My learners often rush into a conference room to take my call just seconds before their lessons begin. It’s possible that they have been in a meeting or have just ended a stressful phone call so I use the first few minutes as a sort of “warm up”. I ask about the weather, if it is the beginning of the week I ask about their weekend, if it is after Wednesday I ask their plans for the up-coming weekend. They have a chance to wind down and in truth any type of conversation offers learning opportunities.
One day I asked Laure, a 31 year old, systems analyst about her plans for the weekend. She told me that she planned to get a haircut.
“How long is your hair?” I asked.
“To the middle of my back” she answered.
“How will you cut it?”
“To my shoulders”
“Have you ever worn it very short?”
“Yes, I have. I once had no hair because of chimiothérapie “
“Chemotherapy? You are a cancer survivor?“ I asked, a bit taken aback.
“Yes, I am a cancer survivor”, she responded, carefully pronouncing her words.
“Then you are a warrior, you have fought a battle haven’t you?”
“Yes, my cancer was very rare, I was one of only 500 people in France to be treated for this cancer. I had chemotherapy for one year and then I had radiograph therapy.”
“Yes, this is it, Radiation”
“Did you have someone in your life to support you?” I asked.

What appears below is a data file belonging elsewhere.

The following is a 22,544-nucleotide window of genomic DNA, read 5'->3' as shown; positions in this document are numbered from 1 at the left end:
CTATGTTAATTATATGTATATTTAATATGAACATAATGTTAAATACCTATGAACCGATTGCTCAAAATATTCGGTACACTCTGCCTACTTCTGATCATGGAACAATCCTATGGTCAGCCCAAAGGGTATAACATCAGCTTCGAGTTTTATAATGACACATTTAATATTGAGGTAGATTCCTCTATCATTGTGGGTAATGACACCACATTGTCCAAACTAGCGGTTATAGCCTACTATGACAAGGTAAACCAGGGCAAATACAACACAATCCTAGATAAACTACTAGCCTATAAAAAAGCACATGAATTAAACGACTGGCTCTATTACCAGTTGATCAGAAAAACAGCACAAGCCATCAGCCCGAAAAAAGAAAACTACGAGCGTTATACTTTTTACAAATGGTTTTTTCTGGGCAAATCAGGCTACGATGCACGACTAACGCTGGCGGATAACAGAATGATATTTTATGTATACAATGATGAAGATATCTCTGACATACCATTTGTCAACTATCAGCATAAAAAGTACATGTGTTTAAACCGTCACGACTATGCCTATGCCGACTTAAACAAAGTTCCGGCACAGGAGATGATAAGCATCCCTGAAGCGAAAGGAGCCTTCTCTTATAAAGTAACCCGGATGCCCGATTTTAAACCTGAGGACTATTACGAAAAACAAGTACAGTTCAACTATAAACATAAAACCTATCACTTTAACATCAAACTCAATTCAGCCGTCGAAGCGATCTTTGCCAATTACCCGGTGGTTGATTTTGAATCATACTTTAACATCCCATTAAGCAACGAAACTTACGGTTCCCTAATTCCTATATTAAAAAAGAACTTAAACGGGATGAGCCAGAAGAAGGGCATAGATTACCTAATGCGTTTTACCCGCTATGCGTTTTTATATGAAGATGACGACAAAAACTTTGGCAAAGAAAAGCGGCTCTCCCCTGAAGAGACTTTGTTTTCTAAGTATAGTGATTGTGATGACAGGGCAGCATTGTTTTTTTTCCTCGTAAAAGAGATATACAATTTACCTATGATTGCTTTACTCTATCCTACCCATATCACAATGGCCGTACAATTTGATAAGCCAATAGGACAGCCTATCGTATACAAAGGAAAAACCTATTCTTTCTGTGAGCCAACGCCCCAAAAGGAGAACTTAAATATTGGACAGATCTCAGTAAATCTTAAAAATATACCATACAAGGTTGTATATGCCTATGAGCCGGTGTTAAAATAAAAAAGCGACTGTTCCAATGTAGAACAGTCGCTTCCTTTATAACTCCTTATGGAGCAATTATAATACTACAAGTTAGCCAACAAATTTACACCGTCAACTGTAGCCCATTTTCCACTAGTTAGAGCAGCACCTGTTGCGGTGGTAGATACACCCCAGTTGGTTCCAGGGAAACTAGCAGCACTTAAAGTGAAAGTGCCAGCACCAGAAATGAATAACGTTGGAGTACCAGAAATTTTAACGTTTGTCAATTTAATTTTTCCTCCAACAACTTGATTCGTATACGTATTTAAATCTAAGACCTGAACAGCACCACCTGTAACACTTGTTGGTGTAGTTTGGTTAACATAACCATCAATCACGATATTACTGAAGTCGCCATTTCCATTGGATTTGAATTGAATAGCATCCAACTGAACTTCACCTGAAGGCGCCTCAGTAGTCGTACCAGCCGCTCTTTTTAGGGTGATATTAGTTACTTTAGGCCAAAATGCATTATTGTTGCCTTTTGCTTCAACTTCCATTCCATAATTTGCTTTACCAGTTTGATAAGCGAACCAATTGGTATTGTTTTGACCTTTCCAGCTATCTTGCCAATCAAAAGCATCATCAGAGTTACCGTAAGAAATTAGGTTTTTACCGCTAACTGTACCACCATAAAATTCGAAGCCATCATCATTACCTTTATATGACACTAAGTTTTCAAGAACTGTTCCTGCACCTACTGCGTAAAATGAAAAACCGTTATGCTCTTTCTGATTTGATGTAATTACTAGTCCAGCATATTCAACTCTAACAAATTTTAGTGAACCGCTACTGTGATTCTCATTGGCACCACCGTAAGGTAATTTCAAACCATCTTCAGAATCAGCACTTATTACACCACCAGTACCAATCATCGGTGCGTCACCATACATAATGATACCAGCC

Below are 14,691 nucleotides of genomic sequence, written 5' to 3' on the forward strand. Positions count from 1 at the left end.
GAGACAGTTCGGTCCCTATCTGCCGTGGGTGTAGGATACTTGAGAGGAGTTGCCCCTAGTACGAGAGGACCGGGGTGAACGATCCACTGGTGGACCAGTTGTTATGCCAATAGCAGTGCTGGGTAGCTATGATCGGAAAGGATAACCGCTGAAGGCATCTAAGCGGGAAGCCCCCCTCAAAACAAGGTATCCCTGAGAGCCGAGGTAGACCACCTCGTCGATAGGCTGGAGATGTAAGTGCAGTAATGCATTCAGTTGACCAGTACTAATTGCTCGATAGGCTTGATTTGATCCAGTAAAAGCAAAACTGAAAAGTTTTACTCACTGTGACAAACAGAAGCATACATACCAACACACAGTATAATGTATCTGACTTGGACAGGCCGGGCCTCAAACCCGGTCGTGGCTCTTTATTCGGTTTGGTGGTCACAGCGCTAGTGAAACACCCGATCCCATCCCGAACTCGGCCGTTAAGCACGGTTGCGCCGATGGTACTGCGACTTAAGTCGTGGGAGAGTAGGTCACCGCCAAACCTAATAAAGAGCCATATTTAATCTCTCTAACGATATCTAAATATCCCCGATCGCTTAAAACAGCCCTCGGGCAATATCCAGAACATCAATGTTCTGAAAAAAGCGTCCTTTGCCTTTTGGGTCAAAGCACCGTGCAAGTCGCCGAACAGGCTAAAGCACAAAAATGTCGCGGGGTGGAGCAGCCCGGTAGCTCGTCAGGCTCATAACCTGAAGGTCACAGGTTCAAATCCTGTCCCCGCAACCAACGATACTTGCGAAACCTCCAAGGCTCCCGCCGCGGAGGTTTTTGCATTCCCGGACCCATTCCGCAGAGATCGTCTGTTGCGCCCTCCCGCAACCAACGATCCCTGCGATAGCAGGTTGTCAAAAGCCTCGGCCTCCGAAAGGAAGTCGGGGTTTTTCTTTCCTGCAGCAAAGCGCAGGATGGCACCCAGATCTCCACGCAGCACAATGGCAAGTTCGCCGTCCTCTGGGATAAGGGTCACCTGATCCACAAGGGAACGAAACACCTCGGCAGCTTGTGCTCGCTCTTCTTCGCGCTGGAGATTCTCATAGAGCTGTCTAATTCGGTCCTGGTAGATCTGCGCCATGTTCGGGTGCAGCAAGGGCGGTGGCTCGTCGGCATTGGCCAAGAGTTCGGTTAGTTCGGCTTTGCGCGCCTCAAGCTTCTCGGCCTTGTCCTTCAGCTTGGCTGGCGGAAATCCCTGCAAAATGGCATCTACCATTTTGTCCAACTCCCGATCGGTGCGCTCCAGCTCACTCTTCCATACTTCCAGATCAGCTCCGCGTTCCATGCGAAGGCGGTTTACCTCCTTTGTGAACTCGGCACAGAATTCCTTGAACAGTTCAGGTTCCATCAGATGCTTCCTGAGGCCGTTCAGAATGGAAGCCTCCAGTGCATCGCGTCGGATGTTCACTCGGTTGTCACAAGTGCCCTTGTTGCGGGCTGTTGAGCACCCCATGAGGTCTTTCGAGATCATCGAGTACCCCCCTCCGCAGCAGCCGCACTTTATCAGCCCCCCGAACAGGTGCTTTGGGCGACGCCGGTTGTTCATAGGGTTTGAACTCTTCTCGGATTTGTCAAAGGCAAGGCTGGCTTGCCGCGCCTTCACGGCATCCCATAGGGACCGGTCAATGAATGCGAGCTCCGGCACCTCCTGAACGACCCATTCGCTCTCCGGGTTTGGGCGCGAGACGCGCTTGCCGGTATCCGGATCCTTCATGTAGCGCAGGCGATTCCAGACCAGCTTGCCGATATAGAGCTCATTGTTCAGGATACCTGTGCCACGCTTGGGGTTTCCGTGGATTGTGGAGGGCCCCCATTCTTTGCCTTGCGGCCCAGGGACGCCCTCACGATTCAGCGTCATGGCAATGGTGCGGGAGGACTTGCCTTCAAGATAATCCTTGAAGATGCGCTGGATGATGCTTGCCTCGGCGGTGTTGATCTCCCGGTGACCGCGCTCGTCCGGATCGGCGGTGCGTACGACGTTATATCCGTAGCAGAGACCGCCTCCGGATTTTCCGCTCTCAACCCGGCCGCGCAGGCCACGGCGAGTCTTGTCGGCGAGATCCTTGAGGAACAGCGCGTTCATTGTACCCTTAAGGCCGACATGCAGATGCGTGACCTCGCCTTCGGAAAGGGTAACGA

“Yes, my brother and my mother” she responded.
“It must have been so frightening for them, particularly for your mother”
“Yes” she paused, “Yes, my mother was so afraid. I felt that I had to take care of her. I fought two battles. One battle was with cancer, the other to protect my mother from fear”
The tears begin to sting my eyes and I fight desperately to regain my composure. I make a mental note to myself to spare my children my fear in serious times.
“Yes you are a fighter, you did fight two battles” I manage, “Are you cancer free now?”
“Yes, I have no cancer since 4 years”
I automatically repeat what she has said with a correction, “I have been cancer free for four years”.
“I have been cancer free for four years” She repeated.
“I have three sister in laws and a niece who are warriors of cancer” I say through tears. I don’t mention that one sister in law did not survive. My voice cracks, “Now you are one of my heroes too.”
“I want you to know why this haircut is so important” she says, gently.
“Thank you, I want you to know that when I am an old woman, I may not remember your name or your level of English, but I will remember you and this story. It will become a part of me.”
There is silence but I know that we are both wearing a weary smile.